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Art can do more than transform a blank wall or enliven a space. It provides an instant colour palette, creates a focal point, brings a sense of texture and gives a room that finishing touch. Banksy famously said that Blank Walls Are Criminal  – so if you were looking for a sign, I’m about to show you this is it!

The Art of Expensing

In recent years art acquisitions have become an integral part of the office culture that is as much about the employees as it is about the clients. Instead of buying art that will impress the clients, companies are now investing in art that will be motivating and uplifting for the employees.

The Canadian government has recognized the importance of encouraging the Canadian art market and its creators and they have implemented tax incentives intended to promote the purchase of Canadian artwork. The Canada Revenue Agency (CRA) has established that taxpayers who purchase or rent Canadian artworks, either for their personal office or for the common areas of their places of business (such as the lobby or hallway) can claim a tax deduction for the cost of purchasing or renting the work.

Buying artwork (paintings, etchings, sculptures, drawings, photographs, etc.) is considered as an capital expense for corporations or individuals who operate a business. An individual having a home office or an organization can deduct for tax purposes an amount annually for depreciation. This amount is normally equal to a 20% declining deduction. To qualify, the artwork must meet the following criteria:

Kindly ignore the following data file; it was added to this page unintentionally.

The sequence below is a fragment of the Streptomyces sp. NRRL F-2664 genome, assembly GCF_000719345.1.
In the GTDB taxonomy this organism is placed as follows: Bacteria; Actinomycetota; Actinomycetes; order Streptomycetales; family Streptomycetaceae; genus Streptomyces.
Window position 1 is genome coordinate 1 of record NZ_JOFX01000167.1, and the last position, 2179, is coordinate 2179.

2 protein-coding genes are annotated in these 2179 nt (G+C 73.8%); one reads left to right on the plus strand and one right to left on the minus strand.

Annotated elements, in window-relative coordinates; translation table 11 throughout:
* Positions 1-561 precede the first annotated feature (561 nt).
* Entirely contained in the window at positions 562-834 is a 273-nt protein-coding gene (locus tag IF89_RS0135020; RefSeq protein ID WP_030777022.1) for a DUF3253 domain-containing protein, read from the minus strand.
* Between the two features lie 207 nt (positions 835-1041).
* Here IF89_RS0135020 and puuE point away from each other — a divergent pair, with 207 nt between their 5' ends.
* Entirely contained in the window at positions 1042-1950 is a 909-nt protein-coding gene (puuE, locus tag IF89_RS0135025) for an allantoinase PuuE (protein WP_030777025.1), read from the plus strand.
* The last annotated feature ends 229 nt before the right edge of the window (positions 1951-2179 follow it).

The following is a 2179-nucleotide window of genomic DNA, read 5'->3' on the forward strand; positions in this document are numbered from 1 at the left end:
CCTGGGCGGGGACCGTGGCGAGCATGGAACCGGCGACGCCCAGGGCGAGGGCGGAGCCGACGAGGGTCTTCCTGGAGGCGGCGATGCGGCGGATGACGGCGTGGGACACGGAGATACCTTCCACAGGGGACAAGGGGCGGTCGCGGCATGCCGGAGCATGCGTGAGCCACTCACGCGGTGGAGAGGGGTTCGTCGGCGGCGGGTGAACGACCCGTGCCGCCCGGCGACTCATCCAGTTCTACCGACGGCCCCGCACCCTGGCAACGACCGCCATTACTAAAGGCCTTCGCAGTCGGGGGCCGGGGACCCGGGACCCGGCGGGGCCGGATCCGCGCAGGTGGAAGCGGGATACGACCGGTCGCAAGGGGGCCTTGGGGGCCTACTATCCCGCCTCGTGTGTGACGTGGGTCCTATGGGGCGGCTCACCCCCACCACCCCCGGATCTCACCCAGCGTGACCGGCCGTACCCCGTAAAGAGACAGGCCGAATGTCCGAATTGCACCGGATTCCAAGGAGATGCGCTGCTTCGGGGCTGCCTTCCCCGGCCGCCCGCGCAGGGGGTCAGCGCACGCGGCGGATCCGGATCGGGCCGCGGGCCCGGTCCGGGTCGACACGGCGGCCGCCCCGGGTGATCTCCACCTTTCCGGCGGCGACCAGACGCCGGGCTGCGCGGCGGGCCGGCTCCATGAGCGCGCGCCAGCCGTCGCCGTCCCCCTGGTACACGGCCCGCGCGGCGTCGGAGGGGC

1. The artwork must have been created by a Canadian artist and must be related to the business’s commercial activities and exhibited in a place of business where it will be seen by clients.

2. A print, etching, drawing, painting, sculpture, or other similar work of art that is greater than $200 in value

3. Made by a Canadian artist at the time the art was created, whether a Canadian citizen or a permanent resident

4. If the buyer is a GST and QST registrant, he can recover the taxes paid at the time of purchasing the artwork by claiming input tax credits. Lastly, if the work is rented instead of being purchased, the rental expenses are also deductible as long as the expense was made for business purposes.

Practical Case

As an example – in 2013 a Toronto based law firm acquires a piece of art from a local art gallery for $20,000 to display in their lobby. The artist who originally produced the work was a permanent resident of Québec at time of creation. Since the artwork was created by a Canadian artist, costs over $200, and is used as a beautifying fixture in their office, the $20,000 acquisition would be considered a Class 8 capital asset for tax purposes and would be eligible for deduction at a declining rate of 20% per year. Due to CRA’s half-year rule, the deduction in year 1 would be equal to $2,000, or half of the normal 20%.

With the new Accelerated Investment Incentive rules, the year 1 deduction in the above example would be increased to $6,000 if the artwork were purchased in 2019. This offers a way for companies to reinvest inside their business, reduce tax, and participate in any appreciation in the value of the artwork.

The above is for general information purposes only and should not be considered tax advice. The Income Tax Act has many nuances and exceptions; we strongly encourage you reach out to a Chartered Professional Accountant regarding the specifics of your purchase to determine if it will qualify for a deduction.

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